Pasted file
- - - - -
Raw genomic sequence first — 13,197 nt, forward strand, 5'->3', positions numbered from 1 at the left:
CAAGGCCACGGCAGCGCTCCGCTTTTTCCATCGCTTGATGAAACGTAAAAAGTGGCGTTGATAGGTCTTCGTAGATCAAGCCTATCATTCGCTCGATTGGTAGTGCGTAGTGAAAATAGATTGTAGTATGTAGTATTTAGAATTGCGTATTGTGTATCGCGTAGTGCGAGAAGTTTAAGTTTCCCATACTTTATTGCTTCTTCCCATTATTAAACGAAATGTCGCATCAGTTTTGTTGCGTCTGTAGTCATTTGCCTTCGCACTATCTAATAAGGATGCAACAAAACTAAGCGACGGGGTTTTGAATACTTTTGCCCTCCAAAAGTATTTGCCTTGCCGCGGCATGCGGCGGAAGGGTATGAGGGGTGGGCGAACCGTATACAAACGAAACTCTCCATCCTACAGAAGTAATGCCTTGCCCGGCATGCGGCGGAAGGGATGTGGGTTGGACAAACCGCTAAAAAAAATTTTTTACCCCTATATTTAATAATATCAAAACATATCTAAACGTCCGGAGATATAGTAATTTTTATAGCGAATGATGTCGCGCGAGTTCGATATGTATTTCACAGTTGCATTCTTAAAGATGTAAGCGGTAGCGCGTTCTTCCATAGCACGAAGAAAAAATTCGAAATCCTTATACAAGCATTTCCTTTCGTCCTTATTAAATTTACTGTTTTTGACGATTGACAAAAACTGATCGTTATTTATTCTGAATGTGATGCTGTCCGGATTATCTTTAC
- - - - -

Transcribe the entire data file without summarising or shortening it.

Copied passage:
Raw genomic sequence first — 13,197 nt, forward strand, 5'->3', positions numbered from 1 at the left:
CAAGGCCACGGCAGCGCTCCGCTTTTTCCATCGCTTGATGAAACGTAAAAAGTGGCGTTGATAGGTCTTCGTAGATCAAGCCTATCATTCGCTCGATTGGTAGTGCGTAGTGAAAATAGATTGTAGTATGTAGTATTTAGAATTGCGTATTGTGTATCGCGTAGTGCGAGAAGTTTAAGTTTCCCATACTTTATTGCTTCTTCCCATTATTAAACGAAATGTCGCATCAGTTTTGTTGCGTCTGTAGTCATTTGCCTTCGCACTATCTAATAAGGATGCAACAAAACTAAGCGACGGGGTTTTGAATACTTTTGCCCTCCAAAAGTATTTGCCTTGCCGCGGCATGCGGCGGAAGGGTATGAGGGGTGGGCGAACCGTATACAAACGAAACTCTCCATCCTACAGAAGTAATGCCTTGCCCGGCATGCGGCGGAAGGGATGTGGGTTGGACAAACCGCTAAAAAAAATTTTTTACCCCTATATTTAATAATATCAAAACATATCTAAACGTCCGGAGATATAGTAATTTTTATAGCGAATGATGTCGCGCGAGTTCGATATGTATTTCACAGTTGCATTCTTAAAGATGTAAGCGGTAGCGCGTTCTTCCATAGCACGAAGAAAAAATTCGAAATCCTTATACAAGCATTTCCTTTCGTCCTTATTAAATTTACTGTTTTTGACGATTGACAAAAACTGATCGTTATTTATTCTGAATGTGATGCTGTCCGGATTATCTTTAC